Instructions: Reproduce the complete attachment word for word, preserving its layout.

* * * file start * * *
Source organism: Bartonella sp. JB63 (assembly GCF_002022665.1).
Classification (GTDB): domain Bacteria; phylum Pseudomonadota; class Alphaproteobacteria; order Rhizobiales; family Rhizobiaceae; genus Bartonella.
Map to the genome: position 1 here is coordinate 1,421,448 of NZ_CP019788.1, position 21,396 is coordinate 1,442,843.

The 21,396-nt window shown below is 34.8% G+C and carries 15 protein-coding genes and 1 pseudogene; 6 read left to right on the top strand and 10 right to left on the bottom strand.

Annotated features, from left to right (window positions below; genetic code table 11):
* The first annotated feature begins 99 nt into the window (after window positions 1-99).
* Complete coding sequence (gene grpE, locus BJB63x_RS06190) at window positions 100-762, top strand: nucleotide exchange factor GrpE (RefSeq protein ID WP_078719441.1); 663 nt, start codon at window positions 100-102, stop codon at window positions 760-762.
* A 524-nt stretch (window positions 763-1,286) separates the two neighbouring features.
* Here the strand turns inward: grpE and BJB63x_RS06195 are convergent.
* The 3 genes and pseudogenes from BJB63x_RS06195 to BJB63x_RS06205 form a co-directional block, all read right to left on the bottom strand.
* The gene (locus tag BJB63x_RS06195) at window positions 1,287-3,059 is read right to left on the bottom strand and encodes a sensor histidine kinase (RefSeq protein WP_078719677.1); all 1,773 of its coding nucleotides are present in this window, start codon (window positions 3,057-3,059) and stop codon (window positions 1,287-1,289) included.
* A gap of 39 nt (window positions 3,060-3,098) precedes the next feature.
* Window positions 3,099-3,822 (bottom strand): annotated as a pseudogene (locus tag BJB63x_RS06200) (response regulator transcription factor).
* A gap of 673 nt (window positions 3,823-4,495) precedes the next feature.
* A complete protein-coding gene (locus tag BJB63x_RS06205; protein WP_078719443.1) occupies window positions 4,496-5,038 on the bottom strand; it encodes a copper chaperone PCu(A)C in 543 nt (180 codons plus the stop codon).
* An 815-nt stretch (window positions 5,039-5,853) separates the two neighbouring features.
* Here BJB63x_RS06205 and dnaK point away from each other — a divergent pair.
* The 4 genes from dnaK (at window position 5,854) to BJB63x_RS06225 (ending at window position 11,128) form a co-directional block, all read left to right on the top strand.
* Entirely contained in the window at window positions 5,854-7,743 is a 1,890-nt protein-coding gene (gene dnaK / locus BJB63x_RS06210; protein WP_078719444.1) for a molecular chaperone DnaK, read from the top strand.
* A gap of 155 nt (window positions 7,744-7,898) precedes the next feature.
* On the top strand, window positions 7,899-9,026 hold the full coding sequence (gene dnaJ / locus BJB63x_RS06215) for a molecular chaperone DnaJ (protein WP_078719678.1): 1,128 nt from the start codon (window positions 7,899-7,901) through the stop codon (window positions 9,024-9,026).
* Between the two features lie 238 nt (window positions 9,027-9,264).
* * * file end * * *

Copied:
Source organism: Bartonella sp. JB63 (assembly GCF_002022665.1).
Classification (GTDB): domain Bacteria; phylum Pseudomonadota; class Alphaproteobacteria; order Rhizobiales; family Rhizobiaceae; genus Bartonella.
Map to the genome: position 1 here is coordinate 1,421,448 of NZ_CP019788.1, position 21,396 is coordinate 1,442,843.

The 21,396-nt window shown below is 34.8% G+C and carries 15 protein-coding genes and 1 pseudogene; 6 read left to right on the top strand and 10 right to left on the bottom strand.

Annotated features, from left to right (window positions below; genetic code table 11):
* The first annotated feature begins 99 nt into the window (after window positions 1-99).
* Complete coding sequence (gene grpE, locus BJB63x_RS06190) at window positions 100-762, top strand: nucleotide exchange factor GrpE (RefSeq protein ID WP_078719441.1); 663 nt, start codon at window positions 100-102, stop codon at window positions 760-762.
* A 524-nt stretch (window positions 763-1,286) separates the two neighbouring features.
* Here the strand turns inward: grpE and BJB63x_RS06195 are convergent.
* The 3 genes and pseudogenes from BJB63x_RS06195 to BJB63x_RS06205 form a co-directional block, all read right to left on the bottom strand.
* The gene (locus tag BJB63x_RS06195) at window positions 1,287-3,059 is read right to left on the bottom strand and encodes a sensor histidine kinase (RefSeq protein WP_078719677.1); all 1,773 of its coding nucleotides are present in this window, start codon (window positions 3,057-3,059) and stop codon (window positions 1,287-1,289) included.
* A gap of 39 nt (window positions 3,060-3,098) precedes the next feature.
* Window positions 3,099-3,822 (bottom strand): annotated as a pseudogene (locus tag BJB63x_RS06200) (response regulator transcription factor).
* A gap of 673 nt (window positions 3,823-4,495) precedes the next feature.
* A complete protein-coding gene (locus tag BJB63x_RS06205; protein WP_078719443.1) occupies window positions 4,496-5,038 on the bottom strand; it encodes a copper chaperone PCu(A)C in 543 nt (180 codons plus the stop codon).
* An 815-nt stretch (window positions 5,039-5,853) separates the two neighbouring features.
* Here BJB63x_RS06205 and dnaK point away from each other — a divergent pair.
* The 4 genes from dnaK (at window position 5,854) to BJB63x_RS06225 (ending at window position 11,128) form a co-directional block, all read left to right on the top strand.
* Entirely contained in the window at window positions 5,854-7,743 is a 1,890-nt protein-coding gene (gene dnaK / locus BJB63x_RS06210; protein WP_078719444.1) for a molecular chaperone DnaK, read from the top strand.
* A gap of 155 nt (window positions 7,744-7,898) precedes the next feature.
* On the top strand, window positions 7,899-9,026 hold the full coding sequence (gene dnaJ / locus BJB63x_RS06215) for a molecular chaperone DnaJ (protein WP_078719678.1): 1,128 nt from the start codon (window positions 7,899-7,901) through the stop codon (window positions 9,024-9,026).
* Between the two features lie 238 nt (window positions 9,027-9,264).